Sonar project brings fish info online
Most people don’t know that 40 years ago Alaska pioneered the use of sonar to track salmon runs, or that state fishery managers operate 15 sonar sites on 13 rivers from Southeast to the Yukon.
The goal of making Alaskans more aware of one of Alaska’s most important fish counting tools has been accomplished with the launch of new Web-based project that lets visitors see three types of sonar in action.
The site explains that traditional tools such as weirs and counting towers can be used to count salmon in clear, narrow streams, but not in wide, turbid rivers.
“To gauge salmon runs we can’t see, we have taken a lesson from one of Mother Nature’s fish finding experts. In glacial silt laden bays and rivers, beluga whales find salmon by emitting high pitched calls and listening for returning echoes. Similarly, we have adopted sonar as a tool to detect salmon not by sight, but by sound,” it explains.
Sometimes conditions are so harsh, the equipment can’t operate properly, such as at the Pilot Station site on the Yukon River.
“It is a mile wide and you almost have to imagine sand dunes changing in a wind storm on the bottom,” said Debby Burwen, a research biologist with Fish and Game’s sport fish division in Anchorage who helped spearhead the project. “But that is where they need to count the salmon because they are trying to ensure that enough fish escape to Canada. In order to do that, they have to know how many fish are coming into the river.”
Burwen said people also don’t realize that managers never depend solely on sonar information, especially on the more complicated rivers, like the Yukon and the Kenai.
“But the public doesn’t know that. So when we do have a problem, say on the Yukon, they look askance at all sonar,” she said. “They think that once again the sonar is broken, and Fish and Game doesn’t know what it is doing.”
“We write these wonderful reports and we communicate with other scientists, but if your user groups don’t know what you’re doing, what good is it.”
The sonar web site project provides virtual tours of all 13 rivers, as well as radio programs and downloadable brochures. Visit the site at www.alaskafisheriessonar.org.
This column went to press on Friday the 13th – A life of danger and uncertainty has seafarers observing a strict set of rules that are steeped in myth and superstition.
Many sea going beliefs are based on the Bible. For example, Friday is the worst day to set out to sea because most sources credit that to the belief that Christ was crucified on a Friday. Similarly, Sunday is the best day to begin a voyage, because Christ’s resurrection on that day is seen as a good omen. Thus the old adage, ‘Sunday sail, never fail.’
A traditional view for centuries was that women had no place at sea. They weren’t strong enough and men would be distracted from their duties, angering the seas and dooming a ship. Lore has it, however, that a naked woman would calm the seas. That’s why many vessels have a bare breasted figurehead of a woman on the bow.
Some others: For hundreds of years bananas have been regarded as bad luck – reasons stem from causing ships to disappear to spider bites. Pouring wine on the deck will bring good luck on a long voyage as a libation to the gods. Dolphins swimming with a ship are a good omen, while sharks following is a sign of inevitable death.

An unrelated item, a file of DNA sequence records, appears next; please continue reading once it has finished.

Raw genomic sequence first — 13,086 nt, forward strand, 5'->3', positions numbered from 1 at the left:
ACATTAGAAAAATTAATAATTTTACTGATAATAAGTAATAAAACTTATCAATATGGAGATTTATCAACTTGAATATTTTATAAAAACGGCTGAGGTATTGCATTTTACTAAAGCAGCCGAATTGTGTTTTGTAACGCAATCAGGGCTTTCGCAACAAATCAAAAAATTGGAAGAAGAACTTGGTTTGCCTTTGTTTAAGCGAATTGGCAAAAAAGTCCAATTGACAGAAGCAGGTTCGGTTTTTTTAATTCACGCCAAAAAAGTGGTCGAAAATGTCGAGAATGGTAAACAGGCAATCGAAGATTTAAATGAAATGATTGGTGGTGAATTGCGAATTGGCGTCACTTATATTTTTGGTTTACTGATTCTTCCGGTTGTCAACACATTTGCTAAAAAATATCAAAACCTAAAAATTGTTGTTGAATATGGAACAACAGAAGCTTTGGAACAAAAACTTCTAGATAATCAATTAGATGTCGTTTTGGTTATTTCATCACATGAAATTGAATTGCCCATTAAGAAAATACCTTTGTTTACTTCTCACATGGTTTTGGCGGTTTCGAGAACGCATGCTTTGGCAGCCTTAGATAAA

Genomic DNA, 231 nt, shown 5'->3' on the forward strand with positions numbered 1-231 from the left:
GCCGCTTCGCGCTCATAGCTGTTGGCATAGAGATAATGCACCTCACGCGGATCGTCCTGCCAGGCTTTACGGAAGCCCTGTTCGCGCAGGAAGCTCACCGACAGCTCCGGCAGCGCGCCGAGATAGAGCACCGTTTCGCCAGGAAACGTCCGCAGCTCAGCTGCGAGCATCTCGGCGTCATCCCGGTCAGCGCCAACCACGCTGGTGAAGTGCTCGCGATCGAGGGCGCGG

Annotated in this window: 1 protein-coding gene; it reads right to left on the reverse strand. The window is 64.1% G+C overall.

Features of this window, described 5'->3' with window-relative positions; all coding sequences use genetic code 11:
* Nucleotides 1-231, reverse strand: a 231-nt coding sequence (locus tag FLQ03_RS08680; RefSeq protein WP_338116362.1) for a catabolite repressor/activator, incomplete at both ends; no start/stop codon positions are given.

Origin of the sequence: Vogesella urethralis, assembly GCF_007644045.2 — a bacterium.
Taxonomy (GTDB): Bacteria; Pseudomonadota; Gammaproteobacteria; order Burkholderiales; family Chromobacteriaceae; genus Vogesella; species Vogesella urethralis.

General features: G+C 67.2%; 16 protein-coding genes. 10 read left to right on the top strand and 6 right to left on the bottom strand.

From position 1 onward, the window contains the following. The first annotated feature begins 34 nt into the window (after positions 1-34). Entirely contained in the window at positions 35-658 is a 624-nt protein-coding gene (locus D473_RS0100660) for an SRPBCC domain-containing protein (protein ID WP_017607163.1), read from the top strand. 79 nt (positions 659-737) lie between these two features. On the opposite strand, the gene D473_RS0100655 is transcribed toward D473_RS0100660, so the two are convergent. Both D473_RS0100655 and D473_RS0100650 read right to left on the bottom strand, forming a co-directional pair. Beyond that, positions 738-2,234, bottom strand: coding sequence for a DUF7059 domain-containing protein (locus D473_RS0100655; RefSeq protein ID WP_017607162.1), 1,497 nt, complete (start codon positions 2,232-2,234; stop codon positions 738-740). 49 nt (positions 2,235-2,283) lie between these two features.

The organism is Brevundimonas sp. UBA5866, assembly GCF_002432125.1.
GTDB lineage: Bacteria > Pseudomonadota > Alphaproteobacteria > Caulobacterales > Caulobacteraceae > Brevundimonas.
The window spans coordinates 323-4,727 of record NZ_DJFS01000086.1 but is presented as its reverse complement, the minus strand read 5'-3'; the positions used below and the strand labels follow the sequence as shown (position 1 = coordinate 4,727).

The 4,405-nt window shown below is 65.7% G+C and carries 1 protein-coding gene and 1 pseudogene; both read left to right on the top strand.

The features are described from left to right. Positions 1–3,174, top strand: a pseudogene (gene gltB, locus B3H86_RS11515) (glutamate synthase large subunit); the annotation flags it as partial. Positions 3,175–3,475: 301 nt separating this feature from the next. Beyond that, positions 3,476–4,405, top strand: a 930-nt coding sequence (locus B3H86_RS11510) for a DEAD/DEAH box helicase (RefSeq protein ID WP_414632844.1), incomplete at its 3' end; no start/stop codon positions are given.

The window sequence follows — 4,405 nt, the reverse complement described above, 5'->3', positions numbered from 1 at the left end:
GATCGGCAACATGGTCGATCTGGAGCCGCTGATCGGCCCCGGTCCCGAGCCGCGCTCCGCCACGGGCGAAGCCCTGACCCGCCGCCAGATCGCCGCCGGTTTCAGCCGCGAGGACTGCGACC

Black cats are considered lucky – not so flowers, which could be used for a funeral wreath. It’s unlucky to kill an albatross or a gull at sea, as they host the souls of dead sailors. And whistling on the bridge will whistle up a storm. Cutting your hair or nails at sea is a no-no, and don’t ever step onto a boat with your left foot, or stir a pot or coil a line counter clockwise.
Marine myth has it that sailors pierced their ears to improve their eyesight. A gold earring was both a charm against drowning and the price paid to Davy Jones to enter the next world if a sailor died at sea.
Fish abundance – This year the U.S. became the first country to put catch limits on every species it manages. That includes all fish and shellfish caught in waters from three to 200 miles from shore. For Alaska, that means 80 percent of the total annual catch.
The outlook this year for both supply and markets is good. Market expert Ken Tally summed it up as “supplies of major species are expected to increase worldwide, with prices to stabilize with the strong demand.”
Pollock – the world’s largest food fishery – is holding steady for the biggest producers: Alaska and Russia. For cod, the groundfish bellwether global fisheries are picking up in the Atlantic, and the Barents and Baltic Seas. In Alaska, Pacific cod supplies this year are expected to increase 4.2 percent.
Total groundfish catches in the Gulf of Alaska are pegged at 3 percent higher to about a half billion tons. That includes a nice 15 percent increase for black cod (sablefish).
Here is something you don’t often hear: for fisheries in the Bering Sea and Aleutian Islands region, scientists said groundfish stocks could sustain a catch of 2.5 million tons – or roughly 5.5 billion pounds in 2012. But years ago overseers on the North Pacific Fishery Management Council – with full support of the industry - imposed a 2 million ton cap on total allowable groundfish catches in the BS/AI as a conservation measure.